Part of being in business is working the numbers. You start with that 50% productive time. Then figure out how much per hour you must charge to make the income you need to survive AND prosper. To that you add rent, utilities, property taxes. . . machinery costs. You would be surprised at how fast you hit that $100/hr mark. I did that calculation many years ago based on local rents and 1980's utility costs. . . To be MORE productive, to have more time to make sales, design new work. To do this you need HELP. You hire an accountant, a cleaning service (is there a lawn that needs cut as well?). These things ADD to the overall cost and may not free up much time as you must manage these people. You cannot produce but so much so you hire shop help. This increases shop production OLY if and when the worker does not consume too much of your time. Also note that ANY employee will only be 50% as productive as you are. SO, with having more time they may not produce more than you.

There are cheats to working the numbers. These include not applying rent if it is a home based business. But who pays those costs and what happens when you must move and pay rent? You MUST apply rent even if not a current cost. You can also say you are going to work for free or for very a low wage. . . THIS also does not work. There are costs you must pay and if the business does not make you a living based on the numbers then it NEVER will. If you cannot afford food, clothing and transportation then you are a poor employee in your own business. You MUST pay yourself. This is the FIRST advice every professional business counselor will give you. You got it from me FREE.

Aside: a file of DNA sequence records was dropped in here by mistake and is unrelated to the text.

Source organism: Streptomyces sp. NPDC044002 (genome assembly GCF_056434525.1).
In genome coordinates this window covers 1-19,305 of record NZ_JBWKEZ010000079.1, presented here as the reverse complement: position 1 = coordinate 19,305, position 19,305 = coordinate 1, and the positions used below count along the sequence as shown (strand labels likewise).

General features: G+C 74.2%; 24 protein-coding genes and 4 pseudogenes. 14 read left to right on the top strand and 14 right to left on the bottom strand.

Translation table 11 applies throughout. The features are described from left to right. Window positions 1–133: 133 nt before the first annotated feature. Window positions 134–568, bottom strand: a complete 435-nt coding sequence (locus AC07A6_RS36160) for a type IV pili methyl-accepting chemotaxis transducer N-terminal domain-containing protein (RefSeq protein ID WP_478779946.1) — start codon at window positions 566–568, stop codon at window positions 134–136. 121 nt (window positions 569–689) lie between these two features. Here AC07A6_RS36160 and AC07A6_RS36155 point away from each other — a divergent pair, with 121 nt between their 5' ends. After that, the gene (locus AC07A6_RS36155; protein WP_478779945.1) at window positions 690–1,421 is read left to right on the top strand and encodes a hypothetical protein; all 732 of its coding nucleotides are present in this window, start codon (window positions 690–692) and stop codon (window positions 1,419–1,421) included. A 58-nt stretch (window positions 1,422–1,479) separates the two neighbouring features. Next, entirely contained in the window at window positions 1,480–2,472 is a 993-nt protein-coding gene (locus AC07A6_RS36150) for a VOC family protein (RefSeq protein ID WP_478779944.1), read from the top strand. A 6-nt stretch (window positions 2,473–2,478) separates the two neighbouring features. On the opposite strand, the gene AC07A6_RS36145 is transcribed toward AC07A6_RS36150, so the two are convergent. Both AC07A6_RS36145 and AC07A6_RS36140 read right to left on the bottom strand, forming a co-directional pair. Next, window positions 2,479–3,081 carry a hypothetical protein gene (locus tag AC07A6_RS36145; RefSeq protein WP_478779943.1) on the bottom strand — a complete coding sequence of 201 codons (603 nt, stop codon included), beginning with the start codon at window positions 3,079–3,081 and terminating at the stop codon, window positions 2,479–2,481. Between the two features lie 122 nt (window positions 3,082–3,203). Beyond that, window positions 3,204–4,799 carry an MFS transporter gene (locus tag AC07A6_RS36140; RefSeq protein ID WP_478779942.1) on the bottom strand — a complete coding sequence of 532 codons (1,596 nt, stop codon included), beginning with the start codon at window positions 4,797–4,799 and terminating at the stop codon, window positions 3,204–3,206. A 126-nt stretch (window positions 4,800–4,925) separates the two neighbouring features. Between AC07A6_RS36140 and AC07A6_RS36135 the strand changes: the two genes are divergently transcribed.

Basic business rules apply. Do you have the capital (money in the bank) to start your business? Is there a NEED for your business in your location? Will that capital last long enough to establish your business?

Buying In: There are many people that think that as an artist you must give away your work to get started. This is absolutely WRONG. It does NOT work and it is the reason there are so many starving artists and words in the phrase "starving artist" are forever linked. As an artist blacksmith this includes YOU. IF you undervalue your time then your clients will not respect you NOR will they ever pay you more. IF someone cannot afford your rates than YOU cannot afford to deal with them. Good art is expensive and not everyone can afford it. It took me a while to come to the realization that the people I knew, the people in my social circle could not afford my work. From that you then must realize that something MAY seem expensive to YOU because you cannot afford it. But that does not mean the price is too high. It means YOU ARE NOT RICH.